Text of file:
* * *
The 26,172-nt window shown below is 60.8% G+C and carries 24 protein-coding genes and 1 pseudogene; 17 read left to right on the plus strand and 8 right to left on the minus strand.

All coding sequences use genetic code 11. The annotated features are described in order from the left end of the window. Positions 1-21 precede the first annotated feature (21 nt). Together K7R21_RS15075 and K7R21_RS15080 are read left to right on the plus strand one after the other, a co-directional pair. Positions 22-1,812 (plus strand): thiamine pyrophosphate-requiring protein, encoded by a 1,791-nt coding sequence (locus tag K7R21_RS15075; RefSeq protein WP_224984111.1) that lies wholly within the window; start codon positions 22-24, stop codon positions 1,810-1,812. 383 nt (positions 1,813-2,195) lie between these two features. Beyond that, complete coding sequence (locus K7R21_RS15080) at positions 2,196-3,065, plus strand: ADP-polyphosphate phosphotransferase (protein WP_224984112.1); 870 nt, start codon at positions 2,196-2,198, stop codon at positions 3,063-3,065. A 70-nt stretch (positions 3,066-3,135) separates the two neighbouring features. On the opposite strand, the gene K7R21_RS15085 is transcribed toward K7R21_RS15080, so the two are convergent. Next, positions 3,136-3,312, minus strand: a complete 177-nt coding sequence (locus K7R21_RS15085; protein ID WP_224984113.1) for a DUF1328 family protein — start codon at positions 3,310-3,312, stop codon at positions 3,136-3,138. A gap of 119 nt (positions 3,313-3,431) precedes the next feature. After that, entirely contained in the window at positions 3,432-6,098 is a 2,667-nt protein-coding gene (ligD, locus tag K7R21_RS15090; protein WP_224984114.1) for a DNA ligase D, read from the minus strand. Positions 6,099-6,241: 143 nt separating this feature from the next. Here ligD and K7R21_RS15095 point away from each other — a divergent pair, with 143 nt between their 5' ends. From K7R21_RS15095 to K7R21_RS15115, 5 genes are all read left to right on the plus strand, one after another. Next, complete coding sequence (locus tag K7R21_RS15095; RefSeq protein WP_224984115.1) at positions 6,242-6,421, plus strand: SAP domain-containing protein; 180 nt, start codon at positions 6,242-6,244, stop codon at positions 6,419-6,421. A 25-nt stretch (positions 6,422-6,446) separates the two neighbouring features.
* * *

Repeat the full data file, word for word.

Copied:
The 26,172-nt window shown below is 60.8% G+C and carries 24 protein-coding genes and 1 pseudogene; 17 read left to right on the plus strand and 8 right to left on the minus strand.

All coding sequences use genetic code 11. The annotated features are described in order from the left end of the window. Positions 1-21 precede the first annotated feature (21 nt). Together K7R21_RS15075 and K7R21_RS15080 are read left to right on the plus strand one after the other, a co-directional pair. Positions 22-1,812 (plus strand): thiamine pyrophosphate-requiring protein, encoded by a 1,791-nt coding sequence (locus tag K7R21_RS15075; RefSeq protein WP_224984111.1) that lies wholly within the window; start codon positions 22-24, stop codon positions 1,810-1,812. 383 nt (positions 1,813-2,195) lie between these two features. Beyond that, complete coding sequence (locus K7R21_RS15080) at positions 2,196-3,065, plus strand: ADP-polyphosphate phosphotransferase (protein WP_224984112.1); 870 nt, start codon at positions 2,196-2,198, stop codon at positions 3,063-3,065. A 70-nt stretch (positions 3,066-3,135) separates the two neighbouring features. On the opposite strand, the gene K7R21_RS15085 is transcribed toward K7R21_RS15080, so the two are convergent. Next, positions 3,136-3,312, minus strand: a complete 177-nt coding sequence (locus K7R21_RS15085; protein ID WP_224984113.1) for a DUF1328 family protein — start codon at positions 3,310-3,312, stop codon at positions 3,136-3,138. A gap of 119 nt (positions 3,313-3,431) precedes the next feature. After that, entirely contained in the window at positions 3,432-6,098 is a 2,667-nt protein-coding gene (ligD, locus tag K7R21_RS15090; protein WP_224984114.1) for a DNA ligase D, read from the minus strand. Positions 6,099-6,241: 143 nt separating this feature from the next. Here ligD and K7R21_RS15095 point away from each other — a divergent pair, with 143 nt between their 5' ends. From K7R21_RS15095 to K7R21_RS15115, 5 genes are all read left to right on the plus strand, one after another. Next, complete coding sequence (locus tag K7R21_RS15095; RefSeq protein WP_224984115.1) at positions 6,242-6,421, plus strand: SAP domain-containing protein; 180 nt, start codon at positions 6,242-6,244, stop codon at positions 6,419-6,421. A 25-nt stretch (positions 6,422-6,446) separates the two neighbouring features.